Ron's school spellbooks were stacked untidily in a corner, next to a pile of
comics that all seemed to feature The Adventures of Martin Miggs, the Mad Muggle.
Ron's magic wand was lying on top of a fish tank full of frog spawn on the windowsill,
next to his fat gray rat, Scabbers, who was snoozing in a patch of sun.
Harry stepped over a pack of Self-Shuffling playing cards on the floor and looked
out of the tiny window. In the field far below he could see a gang of gnomes sneaking
one by one back through the Weasleys' hedge. Then he turned to look at Ron, who
was watching him almost nervously, as though waiting for his opinion.
“It's a bit small,” said Ron quickly. “Not like that room you had with the Muggles.
And I'm right underneath the ghoul in the attic; he's always banging on the pipes
But Harry, grinning widely, said, “This is the best house I've ever been in.”
Ron's ears went pink.
AT FLOURISH AND BLOTTS
Life at the Burrow was as different as possible from life on Privet Drive. The
Dursleys liked everything neat and ordered; the Weasleys' house burst with the strange
and unexpected. Harry got a shock the first time he looked in the mirror over the
kitchen mantelpiece and it shouted, “Tuck your shirt in, scruffy!” The ghoul in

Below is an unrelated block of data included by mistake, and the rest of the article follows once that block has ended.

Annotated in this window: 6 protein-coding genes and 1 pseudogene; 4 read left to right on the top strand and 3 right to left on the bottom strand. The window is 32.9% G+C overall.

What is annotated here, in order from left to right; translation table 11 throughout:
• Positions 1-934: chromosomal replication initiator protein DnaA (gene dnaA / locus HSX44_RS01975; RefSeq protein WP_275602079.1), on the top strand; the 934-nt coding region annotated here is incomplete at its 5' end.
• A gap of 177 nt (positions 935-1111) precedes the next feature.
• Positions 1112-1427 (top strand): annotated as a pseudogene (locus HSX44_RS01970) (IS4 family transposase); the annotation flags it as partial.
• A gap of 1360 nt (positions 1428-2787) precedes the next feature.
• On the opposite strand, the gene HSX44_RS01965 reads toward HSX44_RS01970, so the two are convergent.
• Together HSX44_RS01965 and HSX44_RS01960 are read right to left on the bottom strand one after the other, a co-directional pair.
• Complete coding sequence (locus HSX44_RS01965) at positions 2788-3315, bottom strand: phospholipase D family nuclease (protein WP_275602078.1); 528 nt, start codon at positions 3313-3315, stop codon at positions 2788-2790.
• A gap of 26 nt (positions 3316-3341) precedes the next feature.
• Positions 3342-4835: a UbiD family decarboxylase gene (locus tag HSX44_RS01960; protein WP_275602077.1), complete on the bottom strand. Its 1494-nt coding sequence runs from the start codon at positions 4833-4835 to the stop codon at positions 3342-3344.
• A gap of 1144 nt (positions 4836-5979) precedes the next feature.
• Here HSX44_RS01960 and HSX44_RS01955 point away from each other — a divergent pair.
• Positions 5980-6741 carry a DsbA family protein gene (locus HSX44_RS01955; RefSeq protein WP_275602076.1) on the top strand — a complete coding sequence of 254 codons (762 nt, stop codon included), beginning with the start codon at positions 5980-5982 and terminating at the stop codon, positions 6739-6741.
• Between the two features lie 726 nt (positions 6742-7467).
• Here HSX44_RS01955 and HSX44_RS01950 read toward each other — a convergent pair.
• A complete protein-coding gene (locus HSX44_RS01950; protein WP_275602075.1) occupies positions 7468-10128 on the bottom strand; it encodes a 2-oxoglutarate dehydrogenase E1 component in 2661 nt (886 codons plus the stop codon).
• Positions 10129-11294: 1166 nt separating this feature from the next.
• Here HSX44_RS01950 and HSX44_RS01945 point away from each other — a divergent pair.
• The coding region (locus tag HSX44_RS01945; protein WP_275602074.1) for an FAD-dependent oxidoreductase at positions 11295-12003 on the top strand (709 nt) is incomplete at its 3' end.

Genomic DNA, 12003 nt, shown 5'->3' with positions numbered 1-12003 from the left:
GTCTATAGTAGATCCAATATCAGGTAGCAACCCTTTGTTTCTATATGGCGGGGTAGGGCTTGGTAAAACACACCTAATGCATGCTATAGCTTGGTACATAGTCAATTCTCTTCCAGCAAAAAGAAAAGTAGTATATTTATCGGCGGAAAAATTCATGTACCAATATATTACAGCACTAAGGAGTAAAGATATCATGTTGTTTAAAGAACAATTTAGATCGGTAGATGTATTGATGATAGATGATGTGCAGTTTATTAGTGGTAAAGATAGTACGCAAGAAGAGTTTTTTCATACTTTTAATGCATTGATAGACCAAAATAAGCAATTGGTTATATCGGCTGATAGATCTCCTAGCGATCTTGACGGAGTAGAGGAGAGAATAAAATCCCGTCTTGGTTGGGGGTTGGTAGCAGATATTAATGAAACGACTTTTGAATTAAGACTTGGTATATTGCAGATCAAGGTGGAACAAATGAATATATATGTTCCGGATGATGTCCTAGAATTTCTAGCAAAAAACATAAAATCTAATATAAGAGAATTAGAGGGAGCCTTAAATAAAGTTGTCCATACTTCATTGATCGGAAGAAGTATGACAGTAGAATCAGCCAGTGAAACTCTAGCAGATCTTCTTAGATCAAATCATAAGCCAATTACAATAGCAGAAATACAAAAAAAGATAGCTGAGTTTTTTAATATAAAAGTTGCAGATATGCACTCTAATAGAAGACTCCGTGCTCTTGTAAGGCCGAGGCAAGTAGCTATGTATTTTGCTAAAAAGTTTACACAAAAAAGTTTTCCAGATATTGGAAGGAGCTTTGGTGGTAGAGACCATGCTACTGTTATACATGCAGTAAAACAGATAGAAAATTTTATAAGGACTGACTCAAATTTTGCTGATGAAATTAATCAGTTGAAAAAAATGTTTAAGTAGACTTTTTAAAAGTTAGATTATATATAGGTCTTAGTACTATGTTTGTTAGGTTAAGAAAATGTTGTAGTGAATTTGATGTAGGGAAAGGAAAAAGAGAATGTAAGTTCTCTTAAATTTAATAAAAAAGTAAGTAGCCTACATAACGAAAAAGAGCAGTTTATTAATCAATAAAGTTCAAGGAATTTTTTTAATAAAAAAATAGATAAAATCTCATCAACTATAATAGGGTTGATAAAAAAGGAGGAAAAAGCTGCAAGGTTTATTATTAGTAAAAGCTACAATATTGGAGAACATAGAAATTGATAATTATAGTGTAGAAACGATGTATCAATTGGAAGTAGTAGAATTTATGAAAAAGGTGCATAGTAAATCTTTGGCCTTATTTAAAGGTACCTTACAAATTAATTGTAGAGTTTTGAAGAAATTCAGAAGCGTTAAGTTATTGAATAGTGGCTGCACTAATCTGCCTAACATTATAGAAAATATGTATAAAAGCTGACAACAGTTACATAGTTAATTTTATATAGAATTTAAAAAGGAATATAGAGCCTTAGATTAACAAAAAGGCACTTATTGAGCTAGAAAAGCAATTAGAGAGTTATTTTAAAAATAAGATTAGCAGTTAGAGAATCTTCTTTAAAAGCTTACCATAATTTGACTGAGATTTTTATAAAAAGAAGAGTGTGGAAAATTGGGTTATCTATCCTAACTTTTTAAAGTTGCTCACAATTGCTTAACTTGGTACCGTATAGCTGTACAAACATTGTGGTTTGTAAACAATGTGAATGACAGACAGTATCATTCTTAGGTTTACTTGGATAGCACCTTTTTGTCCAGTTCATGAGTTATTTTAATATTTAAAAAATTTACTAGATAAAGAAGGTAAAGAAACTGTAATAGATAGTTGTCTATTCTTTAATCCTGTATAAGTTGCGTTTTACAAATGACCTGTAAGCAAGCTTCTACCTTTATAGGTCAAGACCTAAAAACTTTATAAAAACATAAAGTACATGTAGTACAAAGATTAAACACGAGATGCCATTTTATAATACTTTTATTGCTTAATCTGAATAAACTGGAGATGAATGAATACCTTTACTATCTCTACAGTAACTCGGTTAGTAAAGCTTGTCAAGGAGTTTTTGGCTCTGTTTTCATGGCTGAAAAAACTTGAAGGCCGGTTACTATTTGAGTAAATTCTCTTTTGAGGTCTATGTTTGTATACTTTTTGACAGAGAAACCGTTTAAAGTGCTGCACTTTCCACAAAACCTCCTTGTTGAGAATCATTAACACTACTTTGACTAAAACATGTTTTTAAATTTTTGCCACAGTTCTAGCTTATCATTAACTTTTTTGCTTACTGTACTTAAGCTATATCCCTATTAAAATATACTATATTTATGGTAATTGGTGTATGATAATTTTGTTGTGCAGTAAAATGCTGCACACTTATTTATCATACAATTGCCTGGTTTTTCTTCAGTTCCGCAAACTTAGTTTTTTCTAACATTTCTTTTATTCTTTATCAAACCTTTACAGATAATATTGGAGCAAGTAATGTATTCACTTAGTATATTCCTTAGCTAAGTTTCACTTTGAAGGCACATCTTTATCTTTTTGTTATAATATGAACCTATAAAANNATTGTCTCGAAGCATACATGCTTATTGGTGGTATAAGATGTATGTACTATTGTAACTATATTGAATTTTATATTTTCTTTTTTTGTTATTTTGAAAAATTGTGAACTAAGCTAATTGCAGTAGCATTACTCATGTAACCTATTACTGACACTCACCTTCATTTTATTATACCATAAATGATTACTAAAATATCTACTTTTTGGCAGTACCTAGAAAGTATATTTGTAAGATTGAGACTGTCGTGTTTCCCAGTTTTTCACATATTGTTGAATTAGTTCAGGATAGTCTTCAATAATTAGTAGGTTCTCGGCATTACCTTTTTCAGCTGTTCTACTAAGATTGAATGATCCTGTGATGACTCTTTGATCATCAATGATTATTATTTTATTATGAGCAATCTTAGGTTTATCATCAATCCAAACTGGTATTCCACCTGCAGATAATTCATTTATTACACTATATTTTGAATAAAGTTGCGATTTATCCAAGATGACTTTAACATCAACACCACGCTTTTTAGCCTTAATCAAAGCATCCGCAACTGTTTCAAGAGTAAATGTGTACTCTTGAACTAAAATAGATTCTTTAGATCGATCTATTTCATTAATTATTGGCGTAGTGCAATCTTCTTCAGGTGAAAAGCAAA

the attic howled and dropped pipes whenever he felt things were getting too quiet,
and small explosions from Fred and George's bedroom were considered perfectly normal.
What Harry found most unusual about life at Ron's, however, wasn't the talking mirror
or the clanking ghoul: It was the fact that everybody there seemed to like him.
Mrs. Weasley fussed over the state of his socks and tried to force him to eat
fourth helpings at every meal. Mr. Weasley liked Harry to sit next to him at the
dinner table so that he could bombard him with questions about life with Muggles,
asking him to explain how things like plugs and the postal service worked.
“Fascinating!” he would say as Harry talked him through using a telephone. “Ingenious,